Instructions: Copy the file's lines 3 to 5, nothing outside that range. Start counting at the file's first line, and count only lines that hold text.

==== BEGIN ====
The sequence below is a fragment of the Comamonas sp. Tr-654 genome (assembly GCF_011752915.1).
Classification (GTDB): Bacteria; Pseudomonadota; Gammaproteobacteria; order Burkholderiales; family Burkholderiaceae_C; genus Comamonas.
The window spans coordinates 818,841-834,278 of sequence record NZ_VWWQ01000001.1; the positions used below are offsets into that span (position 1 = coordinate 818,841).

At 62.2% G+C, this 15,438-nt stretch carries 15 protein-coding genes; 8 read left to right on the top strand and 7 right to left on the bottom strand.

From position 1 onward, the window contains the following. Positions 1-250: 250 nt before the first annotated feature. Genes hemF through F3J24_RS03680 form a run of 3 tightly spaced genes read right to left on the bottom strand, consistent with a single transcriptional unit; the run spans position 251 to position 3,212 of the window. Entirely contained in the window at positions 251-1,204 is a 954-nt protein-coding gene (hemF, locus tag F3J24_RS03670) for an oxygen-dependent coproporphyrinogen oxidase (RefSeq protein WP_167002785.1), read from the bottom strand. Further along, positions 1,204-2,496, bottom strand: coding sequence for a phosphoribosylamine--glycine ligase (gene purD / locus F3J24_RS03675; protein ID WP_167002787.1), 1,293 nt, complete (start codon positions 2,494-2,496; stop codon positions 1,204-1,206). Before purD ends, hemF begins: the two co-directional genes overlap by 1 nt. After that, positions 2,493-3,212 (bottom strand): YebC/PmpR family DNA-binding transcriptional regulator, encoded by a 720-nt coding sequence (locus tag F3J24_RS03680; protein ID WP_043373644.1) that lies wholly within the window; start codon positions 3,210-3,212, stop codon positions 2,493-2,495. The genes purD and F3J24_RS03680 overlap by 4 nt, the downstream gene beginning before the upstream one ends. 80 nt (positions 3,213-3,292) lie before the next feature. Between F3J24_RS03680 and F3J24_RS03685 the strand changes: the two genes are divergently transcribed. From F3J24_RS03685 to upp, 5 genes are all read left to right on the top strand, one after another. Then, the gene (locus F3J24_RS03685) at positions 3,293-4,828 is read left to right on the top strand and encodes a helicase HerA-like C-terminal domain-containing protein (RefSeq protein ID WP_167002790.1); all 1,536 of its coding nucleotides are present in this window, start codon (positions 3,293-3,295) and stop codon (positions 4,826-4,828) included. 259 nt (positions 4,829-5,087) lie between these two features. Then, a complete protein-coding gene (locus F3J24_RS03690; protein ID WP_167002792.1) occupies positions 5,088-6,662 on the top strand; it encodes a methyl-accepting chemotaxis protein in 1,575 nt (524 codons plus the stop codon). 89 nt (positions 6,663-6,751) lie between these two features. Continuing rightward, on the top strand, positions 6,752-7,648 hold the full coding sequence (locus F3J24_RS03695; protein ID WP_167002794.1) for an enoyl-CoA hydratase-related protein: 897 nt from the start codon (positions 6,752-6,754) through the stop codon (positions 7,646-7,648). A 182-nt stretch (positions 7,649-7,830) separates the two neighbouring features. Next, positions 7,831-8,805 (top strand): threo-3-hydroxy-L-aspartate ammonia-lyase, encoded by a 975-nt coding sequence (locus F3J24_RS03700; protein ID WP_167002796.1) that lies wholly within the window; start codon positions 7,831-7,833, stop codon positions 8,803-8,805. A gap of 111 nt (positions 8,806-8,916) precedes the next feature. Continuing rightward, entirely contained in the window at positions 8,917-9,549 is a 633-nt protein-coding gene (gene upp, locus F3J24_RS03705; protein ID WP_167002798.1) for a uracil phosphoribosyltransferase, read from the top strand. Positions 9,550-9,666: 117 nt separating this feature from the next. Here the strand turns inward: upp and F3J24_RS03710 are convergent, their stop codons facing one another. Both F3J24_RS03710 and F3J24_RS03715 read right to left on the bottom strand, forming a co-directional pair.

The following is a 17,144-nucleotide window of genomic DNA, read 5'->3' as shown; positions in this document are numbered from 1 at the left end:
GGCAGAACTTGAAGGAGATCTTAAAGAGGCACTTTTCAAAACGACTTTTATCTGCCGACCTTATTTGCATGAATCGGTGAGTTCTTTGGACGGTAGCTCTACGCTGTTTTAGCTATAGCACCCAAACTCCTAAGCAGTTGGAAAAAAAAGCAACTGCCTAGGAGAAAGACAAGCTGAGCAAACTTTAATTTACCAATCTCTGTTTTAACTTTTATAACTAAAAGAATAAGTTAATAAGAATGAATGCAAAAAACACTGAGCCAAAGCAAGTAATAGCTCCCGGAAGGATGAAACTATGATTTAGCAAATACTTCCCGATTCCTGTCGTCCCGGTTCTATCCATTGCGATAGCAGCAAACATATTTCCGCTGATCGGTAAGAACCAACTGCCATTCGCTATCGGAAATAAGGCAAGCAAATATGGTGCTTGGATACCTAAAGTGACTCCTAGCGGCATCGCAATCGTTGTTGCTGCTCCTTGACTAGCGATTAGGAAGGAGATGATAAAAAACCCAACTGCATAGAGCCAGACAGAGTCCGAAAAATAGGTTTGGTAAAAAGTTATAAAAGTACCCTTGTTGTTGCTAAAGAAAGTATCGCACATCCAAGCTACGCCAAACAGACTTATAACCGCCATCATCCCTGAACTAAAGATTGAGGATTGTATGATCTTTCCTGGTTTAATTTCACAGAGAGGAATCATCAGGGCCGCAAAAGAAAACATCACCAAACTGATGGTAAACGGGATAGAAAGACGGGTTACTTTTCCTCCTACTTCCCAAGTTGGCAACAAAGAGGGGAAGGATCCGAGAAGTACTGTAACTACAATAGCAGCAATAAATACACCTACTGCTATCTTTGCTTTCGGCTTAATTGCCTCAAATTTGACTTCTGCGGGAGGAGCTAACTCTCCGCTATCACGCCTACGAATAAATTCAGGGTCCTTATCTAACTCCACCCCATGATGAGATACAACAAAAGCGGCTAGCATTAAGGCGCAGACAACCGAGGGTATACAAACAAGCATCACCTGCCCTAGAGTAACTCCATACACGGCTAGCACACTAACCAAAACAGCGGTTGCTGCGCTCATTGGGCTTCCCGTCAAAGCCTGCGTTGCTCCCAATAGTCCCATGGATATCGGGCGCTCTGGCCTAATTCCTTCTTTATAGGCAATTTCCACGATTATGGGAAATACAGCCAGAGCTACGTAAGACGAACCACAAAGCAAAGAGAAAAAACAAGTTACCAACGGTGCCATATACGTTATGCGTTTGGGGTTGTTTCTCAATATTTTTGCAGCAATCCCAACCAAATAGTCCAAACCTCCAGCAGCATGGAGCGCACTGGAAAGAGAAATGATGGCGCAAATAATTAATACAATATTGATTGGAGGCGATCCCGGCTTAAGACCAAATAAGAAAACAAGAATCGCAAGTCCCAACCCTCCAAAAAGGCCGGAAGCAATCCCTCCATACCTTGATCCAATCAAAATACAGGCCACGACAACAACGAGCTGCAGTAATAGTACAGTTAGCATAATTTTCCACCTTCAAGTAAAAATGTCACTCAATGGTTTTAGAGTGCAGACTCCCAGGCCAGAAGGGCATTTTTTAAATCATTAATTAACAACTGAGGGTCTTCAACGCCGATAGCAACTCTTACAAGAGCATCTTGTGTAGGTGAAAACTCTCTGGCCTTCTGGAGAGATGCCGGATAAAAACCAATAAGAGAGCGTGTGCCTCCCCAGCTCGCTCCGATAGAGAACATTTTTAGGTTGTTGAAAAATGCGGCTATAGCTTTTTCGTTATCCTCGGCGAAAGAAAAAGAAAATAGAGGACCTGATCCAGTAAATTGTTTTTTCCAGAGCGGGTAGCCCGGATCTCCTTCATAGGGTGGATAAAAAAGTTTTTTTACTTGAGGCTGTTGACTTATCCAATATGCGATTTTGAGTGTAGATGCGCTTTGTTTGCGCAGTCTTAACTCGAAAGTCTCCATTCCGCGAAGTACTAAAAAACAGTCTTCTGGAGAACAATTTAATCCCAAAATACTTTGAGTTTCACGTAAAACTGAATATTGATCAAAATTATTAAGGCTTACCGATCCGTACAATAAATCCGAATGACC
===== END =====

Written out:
The window spans coordinates 818,841-834,278 of sequence record NZ_VWWQ01000001.1; the positions used below are offsets into that span (position 1 = coordinate 818,841).

At 62.2% G+C, this 15,438-nt stretch carries 15 protein-coding genes; 8 read left to right on the top strand and 7 right to left on the bottom strand.

From position 1 onward, the window contains the following. Positions 1-250: 250 nt before the first annotated feature. Genes hemF through F3J24_RS03680 form a run of 3 tightly spaced genes read right to left on the bottom strand, consistent with a single transcriptional unit; the run spans position 251 to position 3,212 of the window. Entirely contained in the window at positions 251-1,204 is a 954-nt protein-coding gene (hemF, locus tag F3J24_RS03670) for an oxygen-dependent coproporphyrinogen oxidase (RefSeq protein WP_167002785.1), read from the bottom strand. Further along, positions 1,204-2,496, bottom strand: coding sequence for a phosphoribosylamine--glycine ligase (gene purD / locus F3J24_RS03675; protein ID WP_167002787.1), 1,293 nt, complete (start codon positions 2,494-2,496; stop codon positions 1,204-1,206). Before purD ends, hemF begins: the two co-directional genes overlap by 1 nt. After that, positions 2,493-3,212 (bottom strand): YebC/PmpR family DNA-binding transcriptional regulator, encoded by a 720-nt coding sequence (locus tag F3J24_RS03680; protein ID WP_043373644.1) that lies wholly within the window; start codon positions 3,210-3,212, stop codon positions 2,493-2,495. The genes purD and F3J24_RS03680 overlap by 4 nt, the downstream gene beginning before the upstream one ends. 80 nt (positions 3,213-3,292) lie before the next feature. Between F3J24_RS03680 and F3J24_RS03685 the strand changes: the two genes are divergently transcribed. From F3J24_RS03685 to upp, 5 genes are all read left to right on the top strand, one after another. Then, the gene (locus F3J24_RS03685) at positions 3,293-4,828 is read left to right on the top strand and encodes a helicase HerA-like C-terminal domain-containing protein (RefSeq protein ID WP_167002790.1); all 1,536 of its coding nucleotides are present in this window, start codon (positions 3,293-3,295) and stop codon (positions 4,826-4,828) included. 259 nt (positions 4,829-5,087) lie between these two features. Then, a complete protein-coding gene (locus F3J24_RS03690; protein ID WP_167002792.1) occupies positions 5,088-6,662 on the top strand; it encodes a methyl-accepting chemotaxis protein in 1,575 nt (524 codons plus the stop codon). 89 nt (positions 6,663-6,751) lie between these two features. Continuing rightward, on the top strand, positions 6,752-7,648 hold the full coding sequence (locus F3J24_RS03695; protein ID WP_167002794.1) for an enoyl-CoA hydratase-related protein: 897 nt from the start codon (positions 6,752-6,754) through the stop codon (positions 7,646-7,648). A 182-nt stretch (positions 7,649-7,830) separates the two neighbouring features. Next, positions 7,831-8,805 (top strand): threo-3-hydroxy-L-aspartate ammonia-lyase, encoded by a 975-nt coding sequence (locus F3J24_RS03700; protein ID WP_167002796.1) that lies wholly within the window; start codon positions 7,831-7,833, stop codon positions 8,803-8,805. A gap of 111 nt (positions 8,806-8,916) precedes the next feature. Continuing rightward, entirely contained in the window at positions 8,917-9,549 is a 633-nt protein-coding gene (gene upp, locus F3J24_RS03705; protein ID WP_167002798.1) for a uracil phosphoribosyltransferase, read from the top strand. Positions 9,550-9,666: 117 nt separating this feature from the next. Here the strand turns inward: upp and F3J24_RS03710 are convergent, their stop codons facing one another. Both F3J24_RS03710 and F3J24_RS03715 read right to left on the bottom strand, forming a co-directional pair.